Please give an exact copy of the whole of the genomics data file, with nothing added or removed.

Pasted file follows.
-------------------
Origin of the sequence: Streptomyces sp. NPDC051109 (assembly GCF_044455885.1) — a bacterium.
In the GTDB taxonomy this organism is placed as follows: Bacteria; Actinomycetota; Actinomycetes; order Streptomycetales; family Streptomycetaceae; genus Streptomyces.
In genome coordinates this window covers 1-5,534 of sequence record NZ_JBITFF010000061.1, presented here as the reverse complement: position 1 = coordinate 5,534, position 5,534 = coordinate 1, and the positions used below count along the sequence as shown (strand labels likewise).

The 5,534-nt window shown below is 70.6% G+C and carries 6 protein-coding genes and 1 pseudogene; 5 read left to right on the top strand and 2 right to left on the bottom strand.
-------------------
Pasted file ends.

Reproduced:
Origin of the sequence: Streptomyces sp. NPDC051109 (assembly GCF_044455885.1) — a bacterium.
In the GTDB taxonomy this organism is placed as follows: Bacteria; Actinomycetota; Actinomycetes; order Streptomycetales; family Streptomycetaceae; genus Streptomyces.
In genome coordinates this window covers 1-5,534 of sequence record NZ_JBITFF010000061.1, presented here as the reverse complement: position 1 = coordinate 5,534, position 5,534 = coordinate 1, and the positions used below count along the sequence as shown (strand labels likewise).

The 5,534-nt window shown below is 70.6% G+C and carries 6 protein-coding genes and 1 pseudogene; 5 read left to right on the top strand and 2 right to left on the bottom strand.